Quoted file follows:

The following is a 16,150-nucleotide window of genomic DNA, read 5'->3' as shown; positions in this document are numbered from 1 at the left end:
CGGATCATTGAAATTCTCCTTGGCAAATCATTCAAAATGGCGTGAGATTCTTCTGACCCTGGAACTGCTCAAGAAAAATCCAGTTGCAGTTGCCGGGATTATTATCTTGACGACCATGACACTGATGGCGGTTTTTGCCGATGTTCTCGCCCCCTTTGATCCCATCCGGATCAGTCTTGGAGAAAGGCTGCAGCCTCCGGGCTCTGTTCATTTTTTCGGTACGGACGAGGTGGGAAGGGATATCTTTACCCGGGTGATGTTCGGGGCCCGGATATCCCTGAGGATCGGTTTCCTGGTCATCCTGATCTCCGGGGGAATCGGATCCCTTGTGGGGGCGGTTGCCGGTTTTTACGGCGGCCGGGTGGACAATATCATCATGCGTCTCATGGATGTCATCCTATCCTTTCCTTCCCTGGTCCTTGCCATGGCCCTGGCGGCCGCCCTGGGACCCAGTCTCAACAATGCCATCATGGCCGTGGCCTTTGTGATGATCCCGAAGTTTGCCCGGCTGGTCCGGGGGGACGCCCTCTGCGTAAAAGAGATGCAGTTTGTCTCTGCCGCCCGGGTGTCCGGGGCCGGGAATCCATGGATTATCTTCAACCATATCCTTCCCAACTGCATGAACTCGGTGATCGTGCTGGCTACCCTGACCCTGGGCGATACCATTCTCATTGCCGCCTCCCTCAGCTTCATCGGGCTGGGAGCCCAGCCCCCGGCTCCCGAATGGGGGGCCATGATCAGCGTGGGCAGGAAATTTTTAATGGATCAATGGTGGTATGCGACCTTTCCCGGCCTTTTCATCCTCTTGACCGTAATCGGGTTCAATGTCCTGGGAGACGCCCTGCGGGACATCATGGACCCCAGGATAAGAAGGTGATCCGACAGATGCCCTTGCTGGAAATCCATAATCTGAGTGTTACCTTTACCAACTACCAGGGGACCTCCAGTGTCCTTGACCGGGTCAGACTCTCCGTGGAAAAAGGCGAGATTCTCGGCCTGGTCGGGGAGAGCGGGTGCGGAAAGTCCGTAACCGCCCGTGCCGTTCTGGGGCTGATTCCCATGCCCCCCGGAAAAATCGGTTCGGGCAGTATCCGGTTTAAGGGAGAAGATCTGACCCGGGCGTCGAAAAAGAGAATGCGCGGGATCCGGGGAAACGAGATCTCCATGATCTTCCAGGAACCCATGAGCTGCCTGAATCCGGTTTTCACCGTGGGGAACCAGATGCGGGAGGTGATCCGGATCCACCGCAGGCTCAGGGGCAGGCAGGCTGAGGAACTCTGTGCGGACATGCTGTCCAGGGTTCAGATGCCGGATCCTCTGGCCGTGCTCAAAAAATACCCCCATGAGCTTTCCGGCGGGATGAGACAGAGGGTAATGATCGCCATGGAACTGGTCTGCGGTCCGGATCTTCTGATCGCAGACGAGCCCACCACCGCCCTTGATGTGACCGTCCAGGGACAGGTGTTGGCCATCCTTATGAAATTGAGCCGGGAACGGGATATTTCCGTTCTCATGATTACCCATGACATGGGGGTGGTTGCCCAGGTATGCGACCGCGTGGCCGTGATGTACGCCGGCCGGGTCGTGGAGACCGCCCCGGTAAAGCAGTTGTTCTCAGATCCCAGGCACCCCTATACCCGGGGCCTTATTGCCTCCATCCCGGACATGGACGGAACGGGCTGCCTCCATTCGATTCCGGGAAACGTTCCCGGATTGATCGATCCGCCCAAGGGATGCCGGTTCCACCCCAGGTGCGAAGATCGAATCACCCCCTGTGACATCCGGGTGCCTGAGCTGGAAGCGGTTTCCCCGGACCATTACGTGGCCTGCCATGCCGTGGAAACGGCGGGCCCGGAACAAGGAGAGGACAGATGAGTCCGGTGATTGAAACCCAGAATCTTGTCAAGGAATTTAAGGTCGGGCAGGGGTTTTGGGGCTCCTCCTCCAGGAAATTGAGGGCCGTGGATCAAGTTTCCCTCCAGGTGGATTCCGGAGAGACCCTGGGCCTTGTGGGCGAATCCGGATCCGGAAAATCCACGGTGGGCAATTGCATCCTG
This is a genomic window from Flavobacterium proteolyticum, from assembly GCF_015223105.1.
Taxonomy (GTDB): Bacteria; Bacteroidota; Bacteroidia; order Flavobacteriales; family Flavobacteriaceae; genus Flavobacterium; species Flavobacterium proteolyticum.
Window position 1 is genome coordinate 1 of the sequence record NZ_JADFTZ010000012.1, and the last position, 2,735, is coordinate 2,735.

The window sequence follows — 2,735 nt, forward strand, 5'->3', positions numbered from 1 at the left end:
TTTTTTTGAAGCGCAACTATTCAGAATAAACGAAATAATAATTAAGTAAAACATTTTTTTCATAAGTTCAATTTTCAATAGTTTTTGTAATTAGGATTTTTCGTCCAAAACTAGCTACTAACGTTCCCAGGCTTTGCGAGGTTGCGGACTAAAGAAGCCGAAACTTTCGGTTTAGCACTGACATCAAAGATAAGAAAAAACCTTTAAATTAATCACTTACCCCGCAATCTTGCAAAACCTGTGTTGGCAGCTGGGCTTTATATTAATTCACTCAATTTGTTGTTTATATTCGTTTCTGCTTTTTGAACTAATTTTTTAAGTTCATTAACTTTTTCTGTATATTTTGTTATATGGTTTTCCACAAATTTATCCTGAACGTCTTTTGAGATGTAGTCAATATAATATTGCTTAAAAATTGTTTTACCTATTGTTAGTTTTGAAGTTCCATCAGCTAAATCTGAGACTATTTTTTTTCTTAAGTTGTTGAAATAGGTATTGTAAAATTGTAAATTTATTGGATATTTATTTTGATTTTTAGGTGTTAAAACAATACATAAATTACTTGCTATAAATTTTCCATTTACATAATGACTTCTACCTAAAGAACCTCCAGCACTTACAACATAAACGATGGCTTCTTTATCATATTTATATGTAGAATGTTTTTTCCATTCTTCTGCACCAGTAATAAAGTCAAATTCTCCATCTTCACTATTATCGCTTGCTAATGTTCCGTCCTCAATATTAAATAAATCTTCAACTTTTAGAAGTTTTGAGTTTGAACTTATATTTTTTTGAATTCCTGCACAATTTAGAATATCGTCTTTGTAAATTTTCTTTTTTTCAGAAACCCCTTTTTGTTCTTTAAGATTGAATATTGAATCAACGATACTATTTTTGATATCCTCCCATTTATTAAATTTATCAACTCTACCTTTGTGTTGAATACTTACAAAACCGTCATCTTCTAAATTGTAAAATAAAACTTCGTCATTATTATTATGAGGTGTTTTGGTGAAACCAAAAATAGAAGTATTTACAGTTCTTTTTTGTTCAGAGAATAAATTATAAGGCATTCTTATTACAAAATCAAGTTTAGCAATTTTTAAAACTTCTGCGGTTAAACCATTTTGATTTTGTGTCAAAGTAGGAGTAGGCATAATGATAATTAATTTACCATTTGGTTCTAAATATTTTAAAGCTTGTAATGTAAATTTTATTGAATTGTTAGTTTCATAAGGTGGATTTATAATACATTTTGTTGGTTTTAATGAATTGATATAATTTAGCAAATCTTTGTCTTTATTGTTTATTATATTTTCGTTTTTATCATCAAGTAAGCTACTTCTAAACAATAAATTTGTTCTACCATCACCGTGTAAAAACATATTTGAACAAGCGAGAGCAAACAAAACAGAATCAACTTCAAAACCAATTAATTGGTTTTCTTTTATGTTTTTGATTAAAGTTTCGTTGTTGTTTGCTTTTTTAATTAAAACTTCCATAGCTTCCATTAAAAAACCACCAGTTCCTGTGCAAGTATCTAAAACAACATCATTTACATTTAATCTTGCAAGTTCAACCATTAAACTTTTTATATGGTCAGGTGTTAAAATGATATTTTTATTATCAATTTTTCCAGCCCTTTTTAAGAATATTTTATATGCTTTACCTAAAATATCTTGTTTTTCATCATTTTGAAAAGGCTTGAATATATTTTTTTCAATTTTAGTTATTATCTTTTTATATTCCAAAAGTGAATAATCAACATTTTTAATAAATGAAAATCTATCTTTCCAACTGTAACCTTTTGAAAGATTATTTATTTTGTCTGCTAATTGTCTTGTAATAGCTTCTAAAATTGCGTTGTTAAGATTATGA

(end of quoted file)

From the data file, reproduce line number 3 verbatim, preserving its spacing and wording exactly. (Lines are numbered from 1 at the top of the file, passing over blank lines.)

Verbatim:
This is a genomic window from Flavobacterium proteolyticum, from assembly GCF_015223105.1.